1. sdunks
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    sdunks Member

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    A cappella

    Discussion in 'Word Mechanics' started by sdunks, Oct 6, 2013.

    Hi, I understand 'a cappella' literally translates to 'in church style', but I'm still unsure on how to use it.

    I want to say: He likened the unfamiliar solo crowing to a distorted song a cappella.

    Is this the correct use of the term?

    Thanks in advance.
     
  2. Wreybies
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    Wreybies The Ops Pops Operations Manager Staff Contest Administrator Supporter Contributor

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    I think you're applying the original italian syntax a little too closely. I would say distorted a cappella song.
     
  3. GingerCoffee
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    GingerCoffee Web Surfer Girl Contributor

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    I don't know about "church style". I understand the word to mean all vocals, no instruments.

    "He likened the unfamiliar solo crowing to a distorted song a cappella," sounds awkward.

    How about: He likened the unfamiliar solo crowing to a distorted a cappella rendition.

    (or, "performance")

    You could still use 'song' but a cappella describes how a song is performed.
     
  4. Wreybies
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    Wreybies The Ops Pops Operations Manager Staff Contest Administrator Supporter Contributor

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    It does mean all vocals in English, but the original translation is correct as mentioned by the OP. Cappella finds its English cognate in chapel.
     
  5. GingerCoffee
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    GingerCoffee Web Surfer Girl Contributor

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    I see. :)
     
  6. JayG
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    JayG Banned Contributor

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    .

    Why do you need anything after the word "song?" In fact, why explain anything to the reader as yourself. The protagonist has a mind and a voice, after all. You've presented the sound. Why not let the star of the show handle the response for you with something like, "Oh my god, what was that?" Never explain when you can entertain. Never step on stage when there's any other way of handling it. When the publisher tells us to "show" they mean to make the reader literally experience it, not to have the narrator describe it in detail. So show the reader his reaction. Don't tell them about it.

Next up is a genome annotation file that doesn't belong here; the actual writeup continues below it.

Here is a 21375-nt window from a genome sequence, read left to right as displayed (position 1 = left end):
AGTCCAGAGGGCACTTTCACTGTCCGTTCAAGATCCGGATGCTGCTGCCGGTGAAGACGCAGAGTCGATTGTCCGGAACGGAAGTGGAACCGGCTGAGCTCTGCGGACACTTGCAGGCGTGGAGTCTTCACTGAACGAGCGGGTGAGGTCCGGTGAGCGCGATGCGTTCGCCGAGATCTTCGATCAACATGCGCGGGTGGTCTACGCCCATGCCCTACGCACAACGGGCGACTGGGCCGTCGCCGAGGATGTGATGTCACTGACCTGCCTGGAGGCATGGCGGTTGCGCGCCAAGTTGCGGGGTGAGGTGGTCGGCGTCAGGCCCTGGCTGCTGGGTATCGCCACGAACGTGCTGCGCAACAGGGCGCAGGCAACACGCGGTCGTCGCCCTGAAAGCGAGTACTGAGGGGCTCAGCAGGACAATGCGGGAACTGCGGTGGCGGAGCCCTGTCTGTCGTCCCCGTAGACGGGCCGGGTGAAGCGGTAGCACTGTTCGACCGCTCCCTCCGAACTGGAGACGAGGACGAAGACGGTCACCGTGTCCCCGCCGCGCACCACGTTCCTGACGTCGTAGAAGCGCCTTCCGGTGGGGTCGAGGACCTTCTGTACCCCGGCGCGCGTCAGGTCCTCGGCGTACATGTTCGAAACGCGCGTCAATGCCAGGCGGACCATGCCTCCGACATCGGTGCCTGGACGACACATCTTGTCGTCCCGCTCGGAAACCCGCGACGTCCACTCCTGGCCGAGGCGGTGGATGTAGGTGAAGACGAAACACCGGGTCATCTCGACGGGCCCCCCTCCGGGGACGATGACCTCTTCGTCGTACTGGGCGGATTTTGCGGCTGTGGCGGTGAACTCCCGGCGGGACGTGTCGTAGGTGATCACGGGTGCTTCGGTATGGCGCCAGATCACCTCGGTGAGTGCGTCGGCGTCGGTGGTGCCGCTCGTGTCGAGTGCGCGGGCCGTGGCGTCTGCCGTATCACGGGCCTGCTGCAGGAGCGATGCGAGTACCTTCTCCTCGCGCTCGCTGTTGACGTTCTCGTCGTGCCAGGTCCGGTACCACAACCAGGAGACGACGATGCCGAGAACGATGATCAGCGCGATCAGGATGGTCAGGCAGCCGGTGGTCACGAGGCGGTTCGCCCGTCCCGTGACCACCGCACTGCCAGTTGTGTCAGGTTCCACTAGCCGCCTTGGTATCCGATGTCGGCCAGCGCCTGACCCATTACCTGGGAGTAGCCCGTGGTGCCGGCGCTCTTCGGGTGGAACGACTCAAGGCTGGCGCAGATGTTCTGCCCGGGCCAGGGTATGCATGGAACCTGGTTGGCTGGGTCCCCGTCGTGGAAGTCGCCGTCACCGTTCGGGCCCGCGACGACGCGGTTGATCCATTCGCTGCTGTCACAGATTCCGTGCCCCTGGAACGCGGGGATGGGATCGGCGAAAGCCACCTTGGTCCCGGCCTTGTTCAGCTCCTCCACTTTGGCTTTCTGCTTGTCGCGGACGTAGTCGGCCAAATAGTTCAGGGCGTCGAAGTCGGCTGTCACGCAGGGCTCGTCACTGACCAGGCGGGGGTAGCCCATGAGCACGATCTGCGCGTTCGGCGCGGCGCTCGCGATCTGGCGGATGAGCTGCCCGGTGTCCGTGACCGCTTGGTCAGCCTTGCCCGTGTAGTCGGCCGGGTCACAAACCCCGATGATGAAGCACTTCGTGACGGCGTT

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  7. David K. Thomasson
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    David K. Thomasson Contributing Member

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    Yes. (Instead of "distorted," though, "discordant" might catch your meaning more closely.)
     
  8. digitig
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    digitig Contributing Member Contributor

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    In folk music there's a lot of a cappella, where it's understood to mean unaccompanied vocals in harmony. So no, a solo song can't be a capella because a solo voice can't be in harmony.
     
  9. mammamaia
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    mammamaia nit-picker-in-chief Contributor

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    ginger is right...

    'song a cappella' makes no sense...

    needs to be 'sung a cappella'...

    as in, 'a distorted song being sung a cappella'... or something similar...
     
  10. Steerpike
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    Steerpike Felis amatus Supporter Contributor

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    If "a capella" literally translates to "chapel style" or (as I found it in a Google search) "in the manner of a chapel," then it should work after the work after the word song. You could insert the translation and it would be fine.

    I don't see a requirement for more than one voice in the general definition, though in practice it may be commonly used that way, I don't know.
     
  11. digitig
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    It doesn't literally translate to "chapel style" in the sense of the terms being interchangeable. It is a manner of performance, not a type of song, so it's meaningless to refer to a song as being a cappella unless you are using "song" as a metonym. As for the harmony, the Grove Dictionary of Music describes it as referring to "choral" music (not "vocal" music), so at very least it seems you need multiple voices. And the new thing I've learned: it can be accompanied, provided the instruments play in unison with the voices.
     
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  12. mammamaia
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    mammamaia nit-picker-in-chief Contributor

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    and 'song chapel style' makes no sense grammatically, anyway, sp... did you mean 'chapel style song'?

    however, it is a singing style, nothing to do with the song itself, unless it's been written speciifically to be only performed 'a cappella'... in which case, it still would not be a 'song a cappella'... but would be 'sung a cappella'...
     

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